Desert Isle Keeper
What Happens in London (#47 on our Top 100 Romances List)
An AAR Top 100 Romance
originally published on June 20, 2009
I know this will come as a shock to some people, but I’ve never been a big fan of Julia Quinn. It’s not that I dislike her books; it’s just that I’ve never loved any of them as others seem to. However, I could see a lot of wit and intelligence in her writing, so I’ve always been open to giving her another try. Since I’ve never read a non-Bridgerton book by her, I jumped on the chance to review What Happens In London and I’m so glad I did. I finally feel about this book what many others have come to feel over her other titles – warm and fuzzy would describe it well.
Olivia Bevelstoke, as the incredibly beautiful daughter of an earl, is a definite catch and has been proposed to many times in the three years she’s been out. But she’s never found the right guy. Now that her best friend is married and producing offspring, life has become a little dull. She still has plenty of friends and participates in many social functions, but she’s still looking for something to spark her interest. When her friends mention that her new neighbor, Sir Harry Valentine, murdered his fiancé, Olivia’s curiosity is piqued and she takes it upon herself to spy on the man. It’s not difficult to do; from her bedroom window on the second story, she can easily see into his office, where he appears to spend most of his time.
Growing up with a drunkard of a father has greatly affected Harry’s path in life. Despite his love of learning and desire to attend university, he flees his home as soon as an opportunity presents itself. This comes in the form of a military career when his cousin, Sebastian, to whom he is very close, buys a commission after they graduate from school. Now that the war with Napoleon is over, Harry is back in England working for the War Office. He is fluent in Russian, which is somewhat rare in England, so his translating skills are requested often. He spends day after day doing what he loves best, working with words and solving language puzzles. But lately he hasn’t been able to do much work, because his nosy neighbor has been staring at him incessantly.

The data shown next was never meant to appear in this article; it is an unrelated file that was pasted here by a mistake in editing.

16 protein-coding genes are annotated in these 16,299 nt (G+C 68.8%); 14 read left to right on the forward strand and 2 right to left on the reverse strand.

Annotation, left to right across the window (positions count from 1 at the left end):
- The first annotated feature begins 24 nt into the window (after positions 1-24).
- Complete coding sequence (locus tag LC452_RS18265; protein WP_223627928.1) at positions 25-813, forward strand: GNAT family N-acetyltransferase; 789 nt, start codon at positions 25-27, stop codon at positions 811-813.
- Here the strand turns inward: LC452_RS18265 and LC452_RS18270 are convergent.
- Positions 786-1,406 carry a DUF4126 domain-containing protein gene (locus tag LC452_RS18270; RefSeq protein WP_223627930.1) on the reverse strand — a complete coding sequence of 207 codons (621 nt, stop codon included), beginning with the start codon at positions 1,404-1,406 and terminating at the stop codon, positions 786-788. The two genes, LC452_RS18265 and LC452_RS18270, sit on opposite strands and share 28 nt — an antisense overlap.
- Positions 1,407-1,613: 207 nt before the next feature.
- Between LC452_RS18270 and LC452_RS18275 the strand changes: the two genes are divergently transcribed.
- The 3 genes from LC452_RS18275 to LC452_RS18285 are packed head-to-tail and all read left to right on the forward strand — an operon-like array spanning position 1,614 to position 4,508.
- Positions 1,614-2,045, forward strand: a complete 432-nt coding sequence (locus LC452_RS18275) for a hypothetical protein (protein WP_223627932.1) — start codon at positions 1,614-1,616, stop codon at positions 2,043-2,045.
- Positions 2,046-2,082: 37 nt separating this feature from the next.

When Harry and Olivia finally meet at a social function, Harry believes she is very cold. She often has a remote look on her face and he can barely coax any words from her. What he doesn’t realize is that Olivia is mortified. The last time she was spying on him, their eyes locked and she immediately dropped out of sight. So, she knows that he knows she was looking at him. And he knows that she knows he knows, because she pulled her curtains and hasn’t looked out for days. Despite the obvious tension, Harry can’t help but needle her with hints of her daily activities. By the end of the evening, each thinks very ill of the other person and decides avoidance is the proper course of action. But then Harry is assigned to watch Olivia, because a Russian prince suspected of having ties to Napoleon has taken an interest in her. What follows is the charming development of their relationship as they discover just how much fun they have in each other’s company.
What really worked in this book was the dialogue. There was such wit and humor that I couldn’t help but enjoy the characters and their repartee. It was so funny, in fact, that at times I was laughing out loud, earning myself some odd looks. The relationship was very well-developed; there was no rushing to get them married or into bed, just a natural progression from pseudo-enemies to friends to lovers. Some of their conversations take place between their windows, which added a Romeo and Juliet quality, though I never heard those lovebirds exchange sarcasm like these two do. It just made me happy to read the conversations between these two characters. There were also some hilarious moments involving the intrepid Miss Butterworth.